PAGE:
I am not asking why an intrinsic property, like spin can have more then a single value. I understand particles (electrons) can come to existence with either up or down spin. I am asking why it can change while the particle exists.
Electrons are defined in the SM as elementary particles, and its intrinsic properties include both EM charge and spin.
The electron is a subatomic particle, symbol e− or β− , whose electric charge is negative one elementary charge. Quantum mechanical properties of the electron include an intrinsic angular momentum (spin) of a half-integer value, expressed in units of the reduced Planck constant, ħ.
The EM charge of the electron is defined as -1e, and the spin as 1/2.
Electrons have an electric charge of −1.602×10^−19 coulombs, which is used as a standard unit of charge for subatomic particles, and is also called the elementary charge. The electron has an intrinsic angular momentum or spin of 1 / 2 . This property is usually stated by referring to the electron as a spin- 1 / 2 particle.
In quantum mechanics and particle physics, spin is an intrinsic form of angular momentum carried by elementary particles, composite particles (hadrons), and atomic nuclei. Although the direction of its spin can be changed, an elementary particle cannot be made to spin faster or slower. In addition to their other properties, all quantum mechanical particles possess an intrinsic spin (though this value may be equal to zero).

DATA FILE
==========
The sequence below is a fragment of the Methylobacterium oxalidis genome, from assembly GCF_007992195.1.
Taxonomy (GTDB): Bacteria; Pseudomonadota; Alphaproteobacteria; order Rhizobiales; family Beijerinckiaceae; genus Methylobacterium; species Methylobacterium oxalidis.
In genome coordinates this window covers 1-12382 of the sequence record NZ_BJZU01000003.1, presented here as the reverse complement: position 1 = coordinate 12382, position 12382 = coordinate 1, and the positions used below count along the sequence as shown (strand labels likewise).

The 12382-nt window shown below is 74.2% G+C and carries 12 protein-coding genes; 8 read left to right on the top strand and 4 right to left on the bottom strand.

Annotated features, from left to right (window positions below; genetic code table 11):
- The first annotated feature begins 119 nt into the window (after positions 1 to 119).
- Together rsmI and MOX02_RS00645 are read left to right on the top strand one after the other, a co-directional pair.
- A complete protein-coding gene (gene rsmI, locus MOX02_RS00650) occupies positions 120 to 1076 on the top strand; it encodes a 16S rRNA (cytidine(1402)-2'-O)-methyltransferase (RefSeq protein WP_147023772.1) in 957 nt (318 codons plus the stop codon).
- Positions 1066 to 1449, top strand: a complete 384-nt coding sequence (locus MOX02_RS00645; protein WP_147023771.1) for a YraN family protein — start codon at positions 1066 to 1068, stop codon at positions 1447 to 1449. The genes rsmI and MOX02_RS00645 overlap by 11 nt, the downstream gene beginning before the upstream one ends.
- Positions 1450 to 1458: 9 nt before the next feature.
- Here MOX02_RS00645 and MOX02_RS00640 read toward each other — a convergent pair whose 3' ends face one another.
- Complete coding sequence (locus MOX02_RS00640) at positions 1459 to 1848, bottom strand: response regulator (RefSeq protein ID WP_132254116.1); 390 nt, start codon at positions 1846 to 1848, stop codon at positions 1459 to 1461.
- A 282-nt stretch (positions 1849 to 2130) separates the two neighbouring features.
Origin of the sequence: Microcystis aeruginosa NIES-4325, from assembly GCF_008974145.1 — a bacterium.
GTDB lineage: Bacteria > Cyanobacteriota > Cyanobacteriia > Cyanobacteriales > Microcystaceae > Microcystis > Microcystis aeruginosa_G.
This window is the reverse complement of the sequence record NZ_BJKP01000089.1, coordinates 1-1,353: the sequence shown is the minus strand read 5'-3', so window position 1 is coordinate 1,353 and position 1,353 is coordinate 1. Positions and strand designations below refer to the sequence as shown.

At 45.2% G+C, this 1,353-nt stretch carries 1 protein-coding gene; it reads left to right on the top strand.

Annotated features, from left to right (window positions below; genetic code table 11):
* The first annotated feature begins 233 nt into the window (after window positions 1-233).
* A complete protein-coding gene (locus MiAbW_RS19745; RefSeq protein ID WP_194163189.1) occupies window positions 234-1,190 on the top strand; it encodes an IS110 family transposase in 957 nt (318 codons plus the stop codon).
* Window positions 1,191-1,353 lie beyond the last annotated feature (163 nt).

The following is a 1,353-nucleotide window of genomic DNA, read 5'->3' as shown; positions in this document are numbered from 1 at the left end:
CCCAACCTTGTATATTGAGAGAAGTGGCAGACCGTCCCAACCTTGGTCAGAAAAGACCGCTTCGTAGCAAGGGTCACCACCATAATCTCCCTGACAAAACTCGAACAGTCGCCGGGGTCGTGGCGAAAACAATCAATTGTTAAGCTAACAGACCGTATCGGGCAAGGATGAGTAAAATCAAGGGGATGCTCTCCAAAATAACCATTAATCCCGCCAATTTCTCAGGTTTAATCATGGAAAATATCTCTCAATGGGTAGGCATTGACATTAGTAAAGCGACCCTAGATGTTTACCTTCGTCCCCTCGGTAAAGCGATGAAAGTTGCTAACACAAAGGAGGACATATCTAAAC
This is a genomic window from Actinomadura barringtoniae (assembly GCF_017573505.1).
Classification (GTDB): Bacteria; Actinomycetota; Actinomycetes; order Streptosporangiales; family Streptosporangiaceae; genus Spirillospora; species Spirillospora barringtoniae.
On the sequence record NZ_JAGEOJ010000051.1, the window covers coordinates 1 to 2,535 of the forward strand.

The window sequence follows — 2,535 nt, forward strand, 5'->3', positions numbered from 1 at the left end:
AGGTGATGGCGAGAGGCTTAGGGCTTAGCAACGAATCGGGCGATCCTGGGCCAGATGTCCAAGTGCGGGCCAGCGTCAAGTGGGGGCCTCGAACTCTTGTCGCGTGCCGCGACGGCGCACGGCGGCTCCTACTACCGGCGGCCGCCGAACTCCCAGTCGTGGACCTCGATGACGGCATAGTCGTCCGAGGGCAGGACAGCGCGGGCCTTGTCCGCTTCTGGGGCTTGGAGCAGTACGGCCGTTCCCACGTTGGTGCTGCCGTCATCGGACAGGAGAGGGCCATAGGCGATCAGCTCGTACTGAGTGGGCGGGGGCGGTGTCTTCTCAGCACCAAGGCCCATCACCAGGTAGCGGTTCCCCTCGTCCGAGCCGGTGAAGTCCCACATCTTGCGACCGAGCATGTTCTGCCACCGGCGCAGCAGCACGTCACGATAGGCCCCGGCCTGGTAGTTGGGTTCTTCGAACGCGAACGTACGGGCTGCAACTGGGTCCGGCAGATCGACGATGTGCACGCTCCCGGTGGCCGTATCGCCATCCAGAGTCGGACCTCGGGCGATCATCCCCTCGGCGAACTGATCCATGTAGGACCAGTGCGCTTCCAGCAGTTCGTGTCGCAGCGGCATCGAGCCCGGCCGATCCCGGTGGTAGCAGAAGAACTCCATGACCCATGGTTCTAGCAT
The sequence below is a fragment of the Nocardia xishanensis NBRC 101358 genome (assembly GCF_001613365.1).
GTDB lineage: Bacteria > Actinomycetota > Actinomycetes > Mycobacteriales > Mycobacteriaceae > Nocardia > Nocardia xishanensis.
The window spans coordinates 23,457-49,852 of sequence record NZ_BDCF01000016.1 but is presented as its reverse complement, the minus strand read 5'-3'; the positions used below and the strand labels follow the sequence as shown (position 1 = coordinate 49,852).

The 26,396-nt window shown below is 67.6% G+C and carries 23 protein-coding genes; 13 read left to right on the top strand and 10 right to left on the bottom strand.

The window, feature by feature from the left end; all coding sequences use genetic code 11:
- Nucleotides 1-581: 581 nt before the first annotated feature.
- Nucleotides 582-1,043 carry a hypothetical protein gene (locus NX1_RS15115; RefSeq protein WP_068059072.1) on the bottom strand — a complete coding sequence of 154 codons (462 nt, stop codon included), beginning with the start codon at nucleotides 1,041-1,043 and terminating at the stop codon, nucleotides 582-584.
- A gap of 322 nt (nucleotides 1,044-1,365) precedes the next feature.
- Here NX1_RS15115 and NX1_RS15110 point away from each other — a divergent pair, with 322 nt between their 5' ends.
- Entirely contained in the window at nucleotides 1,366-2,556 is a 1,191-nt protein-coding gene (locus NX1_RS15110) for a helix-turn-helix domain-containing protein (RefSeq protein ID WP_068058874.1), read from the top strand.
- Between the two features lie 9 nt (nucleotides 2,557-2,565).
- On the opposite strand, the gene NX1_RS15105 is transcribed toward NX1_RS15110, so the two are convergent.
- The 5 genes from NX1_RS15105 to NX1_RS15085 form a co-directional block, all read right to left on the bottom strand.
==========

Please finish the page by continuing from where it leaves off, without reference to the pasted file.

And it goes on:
he spin transition is an example of transition between two electronic states in molecular chemistry. The ability of an electron to transit from a stable to another stable (or metastable) electronic state in a reversible and detectable fashion, makes these molecular systems appealing in the field of molecular electronics.
So basically an electron can change its spin from up to down or vica versa, thought it is an intrinsic property.
Electrons EM charge cannot change.
In science and engineering, an intrinsic property is a property of a specified subject that exists itself or within the subject.
So both EM charge and spin are intrinsic properties of electrons. Though, electrons are coming to existence with a certain EM charge and spin. Still, EM charge is unchanged as long as the electron exists, but spin can change.
I do understand that electrons can have intrinsic properties, that can have either a single value, or a set of values. I do understand that some elecrons come into existence with EM charge and spin up. Some electrons come into existence with EM charge and spin down.
What I do not understand, is, how can spin change while the electron still exists, whereas EM charge cannot, though, both are intrinsic properties.
Do we know that when an electron undergoes spin flip (spin transition), that the electron that had originally spin up is the same quantum system that after the spin transition has spin down?
Can it be that the electron before with spin up ceases to exist (vacuum fluctuation), and then another electron is coming into existence with spin down?
Why do we say that the electron that had spin up (which is an intrinsic property) is the same quantum system as the electron that has later on (after spin flip) spin down?
After the big bang, at the baryion asymmetry, some electrons came into existence with spin up and some with spin down. Do we call these the same electrons?
Is spin the only intrinsic property of the electron that can change (like helicity)?
How can an intrinsic property of an electron change (spin flip)?
Are there any intrinsic properties (of elementary particles), that do have multiple values available, but still can't change?